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Google Lively to become online games platform

Mon 29 Sep 2008 7:00am GMT / 3:00am EDT / 12:00am PDT
Online

Creative director hopes Lively can replace corporate mentality currently 'sucking the life out of making games'

Following confirmation that Google intends to open its virtual world Lively to games developers, creative director Kevin Hanna has revealed the long-term goal is for the service to become an online games platform.

At GDC Austin earlier this month, Hanna said that initially the company will release an application programming interface (API), allowing users to create simple arcade or 3D games.

"There is a longer term goal of opening up the API so the architecture of Lively could be used as an online games platform," detailed Hanna, speaking exclusively to GamesIndustry.biz.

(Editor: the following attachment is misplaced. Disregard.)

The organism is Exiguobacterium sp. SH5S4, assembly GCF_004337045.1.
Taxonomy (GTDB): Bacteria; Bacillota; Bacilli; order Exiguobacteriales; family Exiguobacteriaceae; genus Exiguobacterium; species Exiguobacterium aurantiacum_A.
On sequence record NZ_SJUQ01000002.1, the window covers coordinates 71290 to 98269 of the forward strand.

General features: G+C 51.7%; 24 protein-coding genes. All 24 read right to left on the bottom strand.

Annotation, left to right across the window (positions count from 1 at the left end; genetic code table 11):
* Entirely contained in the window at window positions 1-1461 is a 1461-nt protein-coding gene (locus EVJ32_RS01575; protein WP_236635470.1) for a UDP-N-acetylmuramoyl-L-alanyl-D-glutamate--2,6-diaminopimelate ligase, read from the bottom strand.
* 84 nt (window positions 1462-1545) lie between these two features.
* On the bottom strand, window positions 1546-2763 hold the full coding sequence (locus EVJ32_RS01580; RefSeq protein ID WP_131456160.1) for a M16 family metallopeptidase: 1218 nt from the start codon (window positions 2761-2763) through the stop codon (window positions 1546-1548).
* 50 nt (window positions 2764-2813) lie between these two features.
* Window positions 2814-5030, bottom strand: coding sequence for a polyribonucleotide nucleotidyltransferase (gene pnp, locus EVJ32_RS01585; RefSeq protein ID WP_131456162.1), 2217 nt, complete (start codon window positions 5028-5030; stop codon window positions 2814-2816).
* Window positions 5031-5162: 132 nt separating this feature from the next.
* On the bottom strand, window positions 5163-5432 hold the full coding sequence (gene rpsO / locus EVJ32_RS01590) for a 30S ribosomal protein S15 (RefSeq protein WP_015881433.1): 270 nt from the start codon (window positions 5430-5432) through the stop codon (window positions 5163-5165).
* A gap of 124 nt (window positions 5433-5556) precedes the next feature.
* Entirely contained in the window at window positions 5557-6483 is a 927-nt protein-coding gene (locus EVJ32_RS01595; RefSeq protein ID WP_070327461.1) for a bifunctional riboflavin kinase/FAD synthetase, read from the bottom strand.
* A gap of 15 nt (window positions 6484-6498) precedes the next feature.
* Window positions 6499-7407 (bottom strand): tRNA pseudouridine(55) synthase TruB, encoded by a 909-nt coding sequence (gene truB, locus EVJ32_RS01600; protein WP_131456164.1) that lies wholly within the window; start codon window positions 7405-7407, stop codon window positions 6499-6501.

The veteran of Microsoft – who now works at Google partner X-Ray Kid with a team that includes former employees of Sony, Disney, Electronic Arts, Warner Bros. and Marvel Entertainment – hopes that Lively can be an entry point for developers who can easily get to grips with the Google technology.

"I'd like for it to be invisible, where when it makes sense to have 3D aspects of the web, that everyone will have already downloaded the plug-in, it's one of the first things you do when you install your machine, and you're able to just jump around and play in a creative space," he said.

"I feel like a big chunk of the games industry out there has a corporate mentality where you're first to be second, and I've been there, where they say, "'Make sure you include this aspect, and this aspect, and this aspect, to ensure that we have an 80 per cent market share.'"

This copycat attitude is dampening the creativity of the games medium, according to Hanna, who believes Lively can can be an inspiration to developers.

"It's sucking the life out of what should be the most creative and innovative medium out there, and I hope that this inspires those same 'passionate start-ups' and kids in college to actually go and produce games where they don't have to worry about the visual bar or the accessibility, because those things are already pre-established."

The full interview with Kevin Hanna can be read here.

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